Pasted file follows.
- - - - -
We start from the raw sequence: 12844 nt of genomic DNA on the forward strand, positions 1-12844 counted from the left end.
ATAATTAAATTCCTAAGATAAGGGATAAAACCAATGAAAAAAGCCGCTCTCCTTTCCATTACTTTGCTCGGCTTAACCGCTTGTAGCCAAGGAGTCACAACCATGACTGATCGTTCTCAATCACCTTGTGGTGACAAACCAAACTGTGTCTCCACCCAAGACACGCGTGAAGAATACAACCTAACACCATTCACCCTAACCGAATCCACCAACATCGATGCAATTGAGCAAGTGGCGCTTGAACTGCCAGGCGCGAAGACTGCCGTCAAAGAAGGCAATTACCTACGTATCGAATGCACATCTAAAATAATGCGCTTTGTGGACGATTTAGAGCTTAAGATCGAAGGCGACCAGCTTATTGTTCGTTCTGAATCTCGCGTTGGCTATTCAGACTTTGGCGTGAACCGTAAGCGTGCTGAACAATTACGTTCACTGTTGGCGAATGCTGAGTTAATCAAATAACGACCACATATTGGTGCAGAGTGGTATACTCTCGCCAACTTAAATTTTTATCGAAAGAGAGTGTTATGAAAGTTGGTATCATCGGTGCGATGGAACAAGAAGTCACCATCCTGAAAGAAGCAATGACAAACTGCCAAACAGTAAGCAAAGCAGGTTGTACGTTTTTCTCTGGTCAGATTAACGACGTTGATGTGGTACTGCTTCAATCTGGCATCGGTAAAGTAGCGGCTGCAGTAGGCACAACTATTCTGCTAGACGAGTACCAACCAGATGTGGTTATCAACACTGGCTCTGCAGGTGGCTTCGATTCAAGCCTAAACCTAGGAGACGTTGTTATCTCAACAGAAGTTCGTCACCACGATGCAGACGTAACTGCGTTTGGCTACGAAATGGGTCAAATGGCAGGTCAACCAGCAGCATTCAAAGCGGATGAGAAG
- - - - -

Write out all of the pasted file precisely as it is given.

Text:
We start from the raw sequence: 12844 nt of genomic DNA on the forward strand, positions 1-12844 counted from the left end.
ATAATTAAATTCCTAAGATAAGGGATAAAACCAATGAAAAAAGCCGCTCTCCTTTCCATTACTTTGCTCGGCTTAACCGCTTGTAGCCAAGGAGTCACAACCATGACTGATCGTTCTCAATCACCTTGTGGTGACAAACCAAACTGTGTCTCCACCCAAGACACGCGTGAAGAATACAACCTAACACCATTCACCCTAACCGAATCCACCAACATCGATGCAATTGAGCAAGTGGCGCTTGAACTGCCAGGCGCGAAGACTGCCGTCAAAGAAGGCAATTACCTACGTATCGAATGCACATCTAAAATAATGCGCTTTGTGGACGATTTAGAGCTTAAGATCGAAGGCGACCAGCTTATTGTTCGTTCTGAATCTCGCGTTGGCTATTCAGACTTTGGCGTGAACCGTAAGCGTGCTGAACAATTACGTTCACTGTTGGCGAATGCTGAGTTAATCAAATAACGACCACATATTGGTGCAGAGTGGTATACTCTCGCCAACTTAAATTTTTATCGAAAGAGAGTGTTATGAAAGTTGGTATCATCGGTGCGATGGAACAAGAAGTCACCATCCTGAAAGAAGCAATGACAAACTGCCAAACAGTAAGCAAAGCAGGTTGTACGTTTTTCTCTGGTCAGATTAACGACGTTGATGTGGTACTGCTTCAATCTGGCATCGGTAAAGTAGCGGCTGCAGTAGGCACAACTATTCTGCTAGACGAGTACCAACCAGATGTGGTTATCAACACTGGCTCTGCAGGTGGCTTCGATTCAAGCCTAAACCTAGGAGACGTTGTTATCTCAACAGAAGTTCGTCACCACGATGCAGACGTAACTGCGTTTGGCTACGAAATGGGTCAAATGGCAGGTCAACCAGCAGCATTCAAAGCGGATGAGAAG